The foregoing principle appears in various forms in different cases. It is sometimes said that a certificate for a new service will not be granted unless a public need for the service appears. In other cases it is said that where there is an outstanding certificate for a service another certificate will not be granted unless it is shown that the existing service is inadequate. This principle, if applicable to the present controversy, would mean that, unless there is a public need for another service, or unless the service being rendered by Atwood is inadequate, another certificate to another carrier for service between Lexington Park and Washington should not be granted. If the traffic between those points is enough to preserve the financial stability of only one carrier, the presence of two carriers and the competition between them would inevitably result in the deterioration of service, to the injury of the public.
The second basic principle involved in this controversy is that if economies in operation are possible the public interest requires such economies. The public interest is not only in efficient service but is also in reasonable rates for that service. So, if the carrier is operating over an established route, but it appears that it can render the same service or a better service by a shorter or cheaper route, the public interest requires the more economical operation.
In the practical administration of regulatory measures the two foregoing principles must frequently be adjusted one to the other. Thus the distinguishing terms 'new service' and 'alternate route' have been developed. It is said, in cases, that to obtain a certificate for a new service public need must be established; and it is said that in applying for a certificate for an alternate route it is sufficient to establish operating economies. But these short forms of expression do not eliminate the full applicability of the general principles. Thus, in Interstate Commerce Commission v. Parker,
upon which the opinion and decision in American Trucking Associations v. United States, supra, were based, the Court pointed out that the Commission made these findings: 'The motor-carrier service proposed by applicant, operated in close coordination with the railroad's service, will effectuate a reduction in cost, and will result in an increase in efficiency in the transportation over the routes herein considered, which will inure to the benefit of the general public. Furthermore, it does not appear that the restricted service would be directly competitive or unduly prejudicial to the operations of any other motor carrier. . .' The Court emphasized the latter phase of the situation; for example, it said:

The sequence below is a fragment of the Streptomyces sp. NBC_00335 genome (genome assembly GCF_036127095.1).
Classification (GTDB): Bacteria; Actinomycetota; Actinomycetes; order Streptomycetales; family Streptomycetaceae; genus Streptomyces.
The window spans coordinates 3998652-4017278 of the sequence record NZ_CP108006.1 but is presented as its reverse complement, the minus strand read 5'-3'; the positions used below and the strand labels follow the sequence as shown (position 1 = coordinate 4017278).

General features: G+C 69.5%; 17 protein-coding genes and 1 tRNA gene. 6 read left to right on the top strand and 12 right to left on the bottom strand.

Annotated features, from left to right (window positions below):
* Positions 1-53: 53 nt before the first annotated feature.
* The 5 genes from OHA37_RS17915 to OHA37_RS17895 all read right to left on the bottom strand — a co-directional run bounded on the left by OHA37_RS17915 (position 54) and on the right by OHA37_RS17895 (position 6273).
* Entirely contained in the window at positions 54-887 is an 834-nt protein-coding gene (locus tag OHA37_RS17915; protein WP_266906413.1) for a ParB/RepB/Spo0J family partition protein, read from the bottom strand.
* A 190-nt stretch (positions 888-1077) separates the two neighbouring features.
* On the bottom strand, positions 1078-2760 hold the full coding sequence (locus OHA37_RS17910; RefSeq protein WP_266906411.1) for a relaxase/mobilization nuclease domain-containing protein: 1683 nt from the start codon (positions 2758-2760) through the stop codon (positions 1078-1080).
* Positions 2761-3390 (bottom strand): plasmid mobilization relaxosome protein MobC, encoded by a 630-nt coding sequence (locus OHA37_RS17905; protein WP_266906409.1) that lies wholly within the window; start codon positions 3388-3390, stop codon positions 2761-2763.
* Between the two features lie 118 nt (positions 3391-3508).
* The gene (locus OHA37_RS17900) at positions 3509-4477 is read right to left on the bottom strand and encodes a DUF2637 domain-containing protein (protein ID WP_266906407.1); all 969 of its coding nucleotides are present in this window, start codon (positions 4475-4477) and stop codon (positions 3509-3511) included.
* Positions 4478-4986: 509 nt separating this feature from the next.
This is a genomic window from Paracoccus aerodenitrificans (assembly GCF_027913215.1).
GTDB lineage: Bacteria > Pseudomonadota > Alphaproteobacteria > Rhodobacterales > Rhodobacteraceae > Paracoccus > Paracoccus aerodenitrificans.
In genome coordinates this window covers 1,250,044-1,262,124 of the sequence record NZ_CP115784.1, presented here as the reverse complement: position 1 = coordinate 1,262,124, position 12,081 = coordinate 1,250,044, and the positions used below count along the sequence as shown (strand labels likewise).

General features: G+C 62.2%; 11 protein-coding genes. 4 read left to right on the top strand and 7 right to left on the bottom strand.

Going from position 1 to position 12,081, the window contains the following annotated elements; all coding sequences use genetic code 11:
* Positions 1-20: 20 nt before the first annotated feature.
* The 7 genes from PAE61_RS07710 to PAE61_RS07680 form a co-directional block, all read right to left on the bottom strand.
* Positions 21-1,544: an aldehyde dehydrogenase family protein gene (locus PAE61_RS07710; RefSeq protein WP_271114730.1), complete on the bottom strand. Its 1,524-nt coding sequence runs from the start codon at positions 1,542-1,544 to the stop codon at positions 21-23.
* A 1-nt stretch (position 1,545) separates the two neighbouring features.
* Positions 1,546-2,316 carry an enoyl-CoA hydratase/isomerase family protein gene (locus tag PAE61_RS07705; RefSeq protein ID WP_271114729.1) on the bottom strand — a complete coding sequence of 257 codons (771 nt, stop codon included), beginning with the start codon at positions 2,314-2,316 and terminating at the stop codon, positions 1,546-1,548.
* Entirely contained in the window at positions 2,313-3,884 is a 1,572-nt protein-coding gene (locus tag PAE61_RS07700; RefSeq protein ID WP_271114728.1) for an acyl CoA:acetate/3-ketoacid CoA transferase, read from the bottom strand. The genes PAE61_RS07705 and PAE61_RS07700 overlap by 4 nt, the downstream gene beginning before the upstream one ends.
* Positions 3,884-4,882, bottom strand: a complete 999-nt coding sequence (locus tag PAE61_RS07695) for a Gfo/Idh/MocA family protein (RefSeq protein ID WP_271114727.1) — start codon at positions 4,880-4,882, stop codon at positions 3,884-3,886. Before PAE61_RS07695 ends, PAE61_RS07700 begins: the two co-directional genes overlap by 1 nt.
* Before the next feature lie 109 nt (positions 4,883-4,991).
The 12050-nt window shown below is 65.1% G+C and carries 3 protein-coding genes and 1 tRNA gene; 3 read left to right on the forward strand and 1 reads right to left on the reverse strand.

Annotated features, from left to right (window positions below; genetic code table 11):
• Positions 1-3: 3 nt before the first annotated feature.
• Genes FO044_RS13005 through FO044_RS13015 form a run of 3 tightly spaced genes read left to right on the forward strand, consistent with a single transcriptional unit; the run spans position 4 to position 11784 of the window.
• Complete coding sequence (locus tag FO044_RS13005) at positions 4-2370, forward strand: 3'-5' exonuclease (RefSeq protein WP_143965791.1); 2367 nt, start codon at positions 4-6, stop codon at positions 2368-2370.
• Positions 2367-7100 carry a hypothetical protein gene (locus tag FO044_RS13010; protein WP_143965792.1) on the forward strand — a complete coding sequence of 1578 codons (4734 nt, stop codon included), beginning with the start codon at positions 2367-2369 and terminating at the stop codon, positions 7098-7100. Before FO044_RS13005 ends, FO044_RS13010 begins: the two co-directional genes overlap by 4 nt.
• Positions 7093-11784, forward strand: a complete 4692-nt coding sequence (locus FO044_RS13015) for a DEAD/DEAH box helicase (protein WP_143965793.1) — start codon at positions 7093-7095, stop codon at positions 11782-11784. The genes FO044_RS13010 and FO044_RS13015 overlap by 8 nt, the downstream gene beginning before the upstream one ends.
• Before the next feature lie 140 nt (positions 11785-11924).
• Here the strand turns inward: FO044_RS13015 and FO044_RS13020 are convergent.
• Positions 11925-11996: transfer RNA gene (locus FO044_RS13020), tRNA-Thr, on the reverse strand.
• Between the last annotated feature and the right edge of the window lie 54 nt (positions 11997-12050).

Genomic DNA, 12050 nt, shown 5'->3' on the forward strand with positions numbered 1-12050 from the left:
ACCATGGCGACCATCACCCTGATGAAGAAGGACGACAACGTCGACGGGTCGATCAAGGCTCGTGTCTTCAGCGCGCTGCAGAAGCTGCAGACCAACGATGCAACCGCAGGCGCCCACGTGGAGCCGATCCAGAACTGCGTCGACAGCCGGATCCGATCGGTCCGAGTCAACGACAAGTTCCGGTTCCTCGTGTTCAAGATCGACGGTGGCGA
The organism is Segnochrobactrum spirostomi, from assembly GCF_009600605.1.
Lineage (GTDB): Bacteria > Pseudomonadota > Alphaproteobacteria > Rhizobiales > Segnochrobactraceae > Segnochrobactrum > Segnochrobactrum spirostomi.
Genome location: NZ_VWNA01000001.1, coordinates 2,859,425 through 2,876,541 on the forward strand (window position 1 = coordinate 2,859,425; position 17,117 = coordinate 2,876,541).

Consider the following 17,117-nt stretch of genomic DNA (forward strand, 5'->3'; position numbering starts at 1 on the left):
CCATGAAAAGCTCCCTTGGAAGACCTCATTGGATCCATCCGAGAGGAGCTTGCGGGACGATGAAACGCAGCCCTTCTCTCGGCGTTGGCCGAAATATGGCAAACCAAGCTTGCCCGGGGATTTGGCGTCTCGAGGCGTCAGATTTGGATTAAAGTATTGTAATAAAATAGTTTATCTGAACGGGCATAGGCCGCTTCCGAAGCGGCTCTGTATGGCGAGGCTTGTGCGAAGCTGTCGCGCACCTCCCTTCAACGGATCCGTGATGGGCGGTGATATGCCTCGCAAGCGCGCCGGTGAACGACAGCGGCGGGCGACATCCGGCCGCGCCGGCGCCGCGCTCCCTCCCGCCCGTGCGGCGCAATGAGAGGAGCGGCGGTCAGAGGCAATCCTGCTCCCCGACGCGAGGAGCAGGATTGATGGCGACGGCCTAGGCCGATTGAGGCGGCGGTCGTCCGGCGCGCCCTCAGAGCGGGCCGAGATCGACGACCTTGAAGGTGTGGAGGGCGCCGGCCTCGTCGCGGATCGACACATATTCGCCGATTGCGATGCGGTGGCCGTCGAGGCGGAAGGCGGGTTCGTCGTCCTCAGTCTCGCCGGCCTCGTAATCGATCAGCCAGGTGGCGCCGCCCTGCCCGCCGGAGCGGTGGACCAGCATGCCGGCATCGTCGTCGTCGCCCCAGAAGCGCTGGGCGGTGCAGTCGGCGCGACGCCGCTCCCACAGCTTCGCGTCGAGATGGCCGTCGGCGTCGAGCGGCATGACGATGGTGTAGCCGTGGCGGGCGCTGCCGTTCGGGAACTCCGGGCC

'The public is entitled to the benefits of improved transportation. Where that improvement depends in the Commission's judgment upon a unified and limited rail-truck operation which is found not 'unduly prejudicial' to motor carrier operations, the Commission may authorize the certificate even though the existing carriers might arrange to furnish successfully the projected service. (Italics supplied.) This feature of the Commission's determination is one of the underlying factors in the doctrine of that case, as the later decision in American Trucking Associations makes clear.
The Commission has applied this doctrine many times. In Greyhound Corp. Extension of Operations- Bangor, Maine,
the Commission had before it an application by Greyhound for a certificate to operate between Belfast and Bangor over a shore route, it already having a certificate to operate between the same two points over an inland route. Other carriers, principally the Maine Central, operated over the shore route. It was conceded that the operations of the existing carriers over the shore route were adequate. Greyhound urged that the proposed operation would effect substantial operating economies. To that contention Maine Central replied that operating economies for the applicant do not, alone, show a public need for the proposed service, and it emphasized that the applicant had failed to show that the proposed operation would not have an adverse effect upon its (Maine Central's) revenues. The Commission referred to the Dixie Ohio Exp. Co. case
and said: 'Following the principle in this case, we are of the opinion that there is sufficient evidence of public convenience and necessity to warrant a grant of authority to operate over the proposed routed, providing such operations will not impair the revenues of the existing motor carriers.'
Examining the evidence the Commission found that during the summer months an extension of applicant's service over the shore route would not impair the revenues of Maine Central, but that during the balance of the year the applicant's operation would so intensify the competition for such little traffic as existed as to deprive Maine Central of traffic needed to sustain its then-present operations. Accordingly the Commission authorized a certificate to Greyhound for operation during the summer months only.
In Schultz Common Carrier Application,
the Commission said: 'Generally, we have held that where the authorization of an alternate route not involving service to additional points, will enable a carrier to render a more expeditious and economical service without adversely affecting the rights of any competing carrier, and thus more adequately serve the public, such authority should be granted.' In Axley Extension of Operations- Murphy, N.C.,
the Commission specifically found that 'There is no showing that the granting of the application would be likely to jeopardize in any degree the quality of existing services * * *.' In Motor Exp., Inc., Extension- U.S. Highway 71,
the Commission had before it an application by an existing carrier for the use of an alternate route, and it summarized the rule thus: 'Where the granting of an alternate route, not involving service to additional points, will enable a carrier to render a more expeditious and economical service, and thus more adequately serve the public, without adversely affecting the rights of any competing carrier, such authority should be granted.'
The case of Cooper's Exp., Inc., Extension- Alternate Route